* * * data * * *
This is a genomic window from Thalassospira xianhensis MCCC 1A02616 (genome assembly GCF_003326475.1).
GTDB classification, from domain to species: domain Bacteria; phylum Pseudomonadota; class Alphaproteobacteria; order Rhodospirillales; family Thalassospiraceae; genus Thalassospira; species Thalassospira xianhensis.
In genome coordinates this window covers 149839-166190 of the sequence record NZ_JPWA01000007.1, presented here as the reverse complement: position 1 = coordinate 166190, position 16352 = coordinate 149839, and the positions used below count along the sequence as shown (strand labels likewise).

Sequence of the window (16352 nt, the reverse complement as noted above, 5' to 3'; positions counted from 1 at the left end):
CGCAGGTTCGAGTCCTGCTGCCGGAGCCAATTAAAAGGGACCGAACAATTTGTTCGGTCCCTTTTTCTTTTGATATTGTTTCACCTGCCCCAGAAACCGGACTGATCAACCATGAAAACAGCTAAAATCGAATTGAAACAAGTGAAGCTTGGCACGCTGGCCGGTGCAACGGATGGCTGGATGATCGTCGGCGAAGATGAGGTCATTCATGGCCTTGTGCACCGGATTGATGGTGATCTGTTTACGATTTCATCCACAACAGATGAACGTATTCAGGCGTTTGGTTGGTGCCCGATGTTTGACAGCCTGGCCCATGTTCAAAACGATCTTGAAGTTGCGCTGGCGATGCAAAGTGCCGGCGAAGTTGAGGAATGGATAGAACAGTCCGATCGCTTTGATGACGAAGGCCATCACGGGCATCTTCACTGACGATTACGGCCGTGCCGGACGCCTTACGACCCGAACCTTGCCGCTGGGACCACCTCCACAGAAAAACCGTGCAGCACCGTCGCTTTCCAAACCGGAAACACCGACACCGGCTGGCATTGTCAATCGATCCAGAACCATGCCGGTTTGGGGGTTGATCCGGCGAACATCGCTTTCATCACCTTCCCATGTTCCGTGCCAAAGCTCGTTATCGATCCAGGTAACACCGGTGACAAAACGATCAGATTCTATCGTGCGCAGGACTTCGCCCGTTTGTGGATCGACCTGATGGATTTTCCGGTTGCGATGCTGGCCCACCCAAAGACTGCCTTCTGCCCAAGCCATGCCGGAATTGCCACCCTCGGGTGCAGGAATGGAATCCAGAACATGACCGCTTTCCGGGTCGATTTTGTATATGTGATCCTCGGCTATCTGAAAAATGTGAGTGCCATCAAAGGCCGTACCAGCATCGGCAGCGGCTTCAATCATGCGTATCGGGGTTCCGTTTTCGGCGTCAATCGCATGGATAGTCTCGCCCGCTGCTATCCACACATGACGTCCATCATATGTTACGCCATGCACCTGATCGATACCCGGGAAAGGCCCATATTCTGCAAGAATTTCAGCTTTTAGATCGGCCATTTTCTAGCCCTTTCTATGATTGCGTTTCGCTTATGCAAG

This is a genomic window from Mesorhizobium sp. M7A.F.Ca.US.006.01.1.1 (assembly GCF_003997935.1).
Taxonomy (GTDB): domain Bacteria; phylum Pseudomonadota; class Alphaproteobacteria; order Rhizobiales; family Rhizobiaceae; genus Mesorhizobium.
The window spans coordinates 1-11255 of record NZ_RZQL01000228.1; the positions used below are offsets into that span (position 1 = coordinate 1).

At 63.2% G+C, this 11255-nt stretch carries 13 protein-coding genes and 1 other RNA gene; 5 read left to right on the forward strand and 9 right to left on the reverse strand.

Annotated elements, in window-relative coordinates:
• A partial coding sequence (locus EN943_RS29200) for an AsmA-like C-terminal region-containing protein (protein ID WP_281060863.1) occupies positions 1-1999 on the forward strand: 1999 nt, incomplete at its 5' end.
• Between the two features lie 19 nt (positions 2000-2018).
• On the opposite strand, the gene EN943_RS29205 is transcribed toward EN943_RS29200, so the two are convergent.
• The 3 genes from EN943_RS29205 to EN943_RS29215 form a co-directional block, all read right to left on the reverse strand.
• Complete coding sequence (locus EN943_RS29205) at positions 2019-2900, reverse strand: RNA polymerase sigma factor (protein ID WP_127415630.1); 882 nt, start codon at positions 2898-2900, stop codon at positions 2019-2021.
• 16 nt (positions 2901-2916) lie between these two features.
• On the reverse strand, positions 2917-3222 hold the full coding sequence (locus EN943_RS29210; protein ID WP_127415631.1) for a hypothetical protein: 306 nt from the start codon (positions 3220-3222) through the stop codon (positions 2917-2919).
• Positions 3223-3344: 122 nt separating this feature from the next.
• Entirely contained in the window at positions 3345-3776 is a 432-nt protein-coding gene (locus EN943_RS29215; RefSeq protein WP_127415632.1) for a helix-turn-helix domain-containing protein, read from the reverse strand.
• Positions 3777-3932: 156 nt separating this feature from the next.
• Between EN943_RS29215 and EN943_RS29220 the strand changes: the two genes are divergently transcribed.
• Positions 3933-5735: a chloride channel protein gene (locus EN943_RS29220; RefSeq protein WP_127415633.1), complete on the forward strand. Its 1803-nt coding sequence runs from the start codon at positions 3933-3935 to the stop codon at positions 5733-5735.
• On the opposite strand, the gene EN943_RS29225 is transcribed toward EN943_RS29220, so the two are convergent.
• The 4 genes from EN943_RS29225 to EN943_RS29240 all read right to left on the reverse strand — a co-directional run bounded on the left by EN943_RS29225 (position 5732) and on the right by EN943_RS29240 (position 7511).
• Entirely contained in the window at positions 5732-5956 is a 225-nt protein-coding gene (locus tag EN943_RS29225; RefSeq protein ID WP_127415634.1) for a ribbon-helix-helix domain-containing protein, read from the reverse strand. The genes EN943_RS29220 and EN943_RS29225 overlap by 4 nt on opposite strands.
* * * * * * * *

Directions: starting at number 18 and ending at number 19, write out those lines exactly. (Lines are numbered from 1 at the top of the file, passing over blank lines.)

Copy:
• Positions 3223-3344: 122 nt separating this feature from the next.
• Entirely contained in the window at positions 3345-3776 is a 432-nt protein-coding gene (locus EN943_RS29215; RefSeq protein WP_127415632.1) for a helix-turn-helix domain-containing protein, read from the reverse strand.